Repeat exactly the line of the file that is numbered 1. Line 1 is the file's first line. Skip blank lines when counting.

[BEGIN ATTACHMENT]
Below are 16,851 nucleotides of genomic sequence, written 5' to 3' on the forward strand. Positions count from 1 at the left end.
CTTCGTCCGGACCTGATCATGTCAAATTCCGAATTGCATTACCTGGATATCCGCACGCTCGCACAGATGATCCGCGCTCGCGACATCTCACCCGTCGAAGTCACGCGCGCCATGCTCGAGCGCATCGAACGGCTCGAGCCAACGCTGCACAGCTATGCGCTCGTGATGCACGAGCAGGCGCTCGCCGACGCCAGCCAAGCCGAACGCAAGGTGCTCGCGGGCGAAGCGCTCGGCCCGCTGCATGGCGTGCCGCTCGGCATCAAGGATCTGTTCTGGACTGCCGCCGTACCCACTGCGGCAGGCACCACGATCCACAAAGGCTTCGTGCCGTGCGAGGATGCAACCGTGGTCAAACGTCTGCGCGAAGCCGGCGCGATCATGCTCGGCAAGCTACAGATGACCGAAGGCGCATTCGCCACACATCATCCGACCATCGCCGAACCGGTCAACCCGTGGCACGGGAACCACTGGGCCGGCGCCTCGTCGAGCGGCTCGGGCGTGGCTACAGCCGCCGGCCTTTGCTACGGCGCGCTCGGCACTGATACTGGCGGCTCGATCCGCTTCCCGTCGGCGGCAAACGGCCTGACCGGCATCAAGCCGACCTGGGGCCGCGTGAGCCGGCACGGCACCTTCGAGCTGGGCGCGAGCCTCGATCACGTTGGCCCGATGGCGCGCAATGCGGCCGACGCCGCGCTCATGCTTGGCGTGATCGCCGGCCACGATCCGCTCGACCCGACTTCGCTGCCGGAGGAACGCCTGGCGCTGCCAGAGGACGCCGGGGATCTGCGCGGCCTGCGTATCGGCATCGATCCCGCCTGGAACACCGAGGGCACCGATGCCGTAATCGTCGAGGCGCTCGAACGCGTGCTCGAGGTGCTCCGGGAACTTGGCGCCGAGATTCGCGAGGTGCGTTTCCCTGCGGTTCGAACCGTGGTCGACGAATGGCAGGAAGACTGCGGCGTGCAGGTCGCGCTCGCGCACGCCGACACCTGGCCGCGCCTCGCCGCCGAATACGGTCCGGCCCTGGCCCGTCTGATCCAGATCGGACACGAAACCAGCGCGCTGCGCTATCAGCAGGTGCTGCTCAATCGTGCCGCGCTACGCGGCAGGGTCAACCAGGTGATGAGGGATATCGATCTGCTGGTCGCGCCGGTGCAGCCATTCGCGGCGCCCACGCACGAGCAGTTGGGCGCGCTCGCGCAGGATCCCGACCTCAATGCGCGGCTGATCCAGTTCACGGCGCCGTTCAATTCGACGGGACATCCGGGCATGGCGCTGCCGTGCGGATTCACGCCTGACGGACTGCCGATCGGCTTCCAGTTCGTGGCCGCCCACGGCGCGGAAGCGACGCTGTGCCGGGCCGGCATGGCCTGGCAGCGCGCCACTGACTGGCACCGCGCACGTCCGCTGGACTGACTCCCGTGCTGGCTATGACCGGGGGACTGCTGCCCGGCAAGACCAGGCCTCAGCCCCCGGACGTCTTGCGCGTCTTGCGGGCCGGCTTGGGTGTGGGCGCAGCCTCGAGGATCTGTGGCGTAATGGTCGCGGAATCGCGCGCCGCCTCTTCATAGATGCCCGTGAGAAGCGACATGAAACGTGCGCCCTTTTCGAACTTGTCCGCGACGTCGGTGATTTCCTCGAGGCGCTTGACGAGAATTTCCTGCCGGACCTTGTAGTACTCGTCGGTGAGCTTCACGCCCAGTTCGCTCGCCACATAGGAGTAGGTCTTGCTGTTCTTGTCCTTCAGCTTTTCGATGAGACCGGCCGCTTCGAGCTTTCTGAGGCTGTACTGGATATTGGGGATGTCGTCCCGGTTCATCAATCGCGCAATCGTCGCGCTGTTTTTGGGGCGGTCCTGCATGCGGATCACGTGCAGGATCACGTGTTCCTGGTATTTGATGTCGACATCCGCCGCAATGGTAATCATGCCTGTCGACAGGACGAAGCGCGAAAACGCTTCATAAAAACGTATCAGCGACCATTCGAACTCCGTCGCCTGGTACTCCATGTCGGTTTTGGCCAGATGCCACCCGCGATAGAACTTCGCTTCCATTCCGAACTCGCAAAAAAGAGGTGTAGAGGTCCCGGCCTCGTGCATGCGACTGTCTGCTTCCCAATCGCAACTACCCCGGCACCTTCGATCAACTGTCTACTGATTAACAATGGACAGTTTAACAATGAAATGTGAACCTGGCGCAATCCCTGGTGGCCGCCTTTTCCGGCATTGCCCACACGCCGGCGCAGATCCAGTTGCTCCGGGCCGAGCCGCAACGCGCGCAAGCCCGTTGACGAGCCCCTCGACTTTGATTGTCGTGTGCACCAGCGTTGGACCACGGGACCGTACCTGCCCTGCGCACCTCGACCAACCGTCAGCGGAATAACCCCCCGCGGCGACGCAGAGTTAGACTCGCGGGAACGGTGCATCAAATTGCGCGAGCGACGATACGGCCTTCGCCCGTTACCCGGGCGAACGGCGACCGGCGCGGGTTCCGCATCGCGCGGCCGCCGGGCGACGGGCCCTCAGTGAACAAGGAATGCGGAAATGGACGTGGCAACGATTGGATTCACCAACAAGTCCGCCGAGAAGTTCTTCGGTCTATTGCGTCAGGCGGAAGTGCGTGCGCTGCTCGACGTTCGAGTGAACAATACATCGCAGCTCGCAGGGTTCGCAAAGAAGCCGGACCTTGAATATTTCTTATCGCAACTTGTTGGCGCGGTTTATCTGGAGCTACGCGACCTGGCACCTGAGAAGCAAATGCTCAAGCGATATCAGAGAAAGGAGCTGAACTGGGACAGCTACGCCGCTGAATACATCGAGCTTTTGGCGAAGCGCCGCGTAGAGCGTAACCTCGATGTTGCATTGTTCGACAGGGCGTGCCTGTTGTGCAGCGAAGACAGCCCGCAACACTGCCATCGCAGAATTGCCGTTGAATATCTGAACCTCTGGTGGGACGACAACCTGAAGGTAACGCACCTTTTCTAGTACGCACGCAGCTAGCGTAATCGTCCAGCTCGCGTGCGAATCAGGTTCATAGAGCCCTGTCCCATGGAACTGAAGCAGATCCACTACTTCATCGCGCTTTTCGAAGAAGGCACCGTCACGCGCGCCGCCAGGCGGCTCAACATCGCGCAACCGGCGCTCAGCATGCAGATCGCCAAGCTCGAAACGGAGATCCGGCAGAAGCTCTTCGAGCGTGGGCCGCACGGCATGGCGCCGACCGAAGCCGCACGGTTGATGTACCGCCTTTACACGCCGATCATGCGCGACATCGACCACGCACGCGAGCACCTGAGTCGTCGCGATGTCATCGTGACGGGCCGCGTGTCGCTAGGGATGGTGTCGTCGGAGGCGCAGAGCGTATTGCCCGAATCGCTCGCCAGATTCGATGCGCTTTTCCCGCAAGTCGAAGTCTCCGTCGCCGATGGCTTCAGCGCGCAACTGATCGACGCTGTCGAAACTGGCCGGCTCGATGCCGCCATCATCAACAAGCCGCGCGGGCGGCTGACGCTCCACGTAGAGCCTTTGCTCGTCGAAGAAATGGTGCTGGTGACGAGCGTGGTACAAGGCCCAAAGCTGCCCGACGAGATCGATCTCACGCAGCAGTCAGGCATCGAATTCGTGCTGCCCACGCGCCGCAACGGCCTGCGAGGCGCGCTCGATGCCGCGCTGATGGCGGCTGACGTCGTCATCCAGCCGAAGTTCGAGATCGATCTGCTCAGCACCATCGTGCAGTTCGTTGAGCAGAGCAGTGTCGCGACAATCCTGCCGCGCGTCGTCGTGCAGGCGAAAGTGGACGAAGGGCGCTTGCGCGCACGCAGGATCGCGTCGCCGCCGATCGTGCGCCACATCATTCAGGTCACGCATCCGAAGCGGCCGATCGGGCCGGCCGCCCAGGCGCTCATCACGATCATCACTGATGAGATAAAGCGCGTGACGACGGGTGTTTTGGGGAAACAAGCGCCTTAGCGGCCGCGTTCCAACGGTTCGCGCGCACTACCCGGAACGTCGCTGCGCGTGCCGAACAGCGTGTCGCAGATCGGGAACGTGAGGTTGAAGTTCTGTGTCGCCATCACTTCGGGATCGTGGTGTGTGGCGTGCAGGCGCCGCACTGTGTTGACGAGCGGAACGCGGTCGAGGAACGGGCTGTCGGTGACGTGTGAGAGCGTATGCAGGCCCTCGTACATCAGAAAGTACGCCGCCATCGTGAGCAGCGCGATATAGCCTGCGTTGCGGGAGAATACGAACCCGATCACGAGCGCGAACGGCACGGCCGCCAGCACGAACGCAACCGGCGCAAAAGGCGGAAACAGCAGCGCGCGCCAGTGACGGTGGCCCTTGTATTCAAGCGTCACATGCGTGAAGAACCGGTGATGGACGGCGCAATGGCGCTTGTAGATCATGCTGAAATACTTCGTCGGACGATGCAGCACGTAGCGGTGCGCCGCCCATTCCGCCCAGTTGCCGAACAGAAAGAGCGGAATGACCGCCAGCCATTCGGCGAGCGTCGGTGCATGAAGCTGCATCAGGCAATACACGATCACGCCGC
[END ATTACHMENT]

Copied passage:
Below are 16,851 nucleotides of genomic sequence, written 5' to 3' on the forward strand. Positions count from 1 at the left end.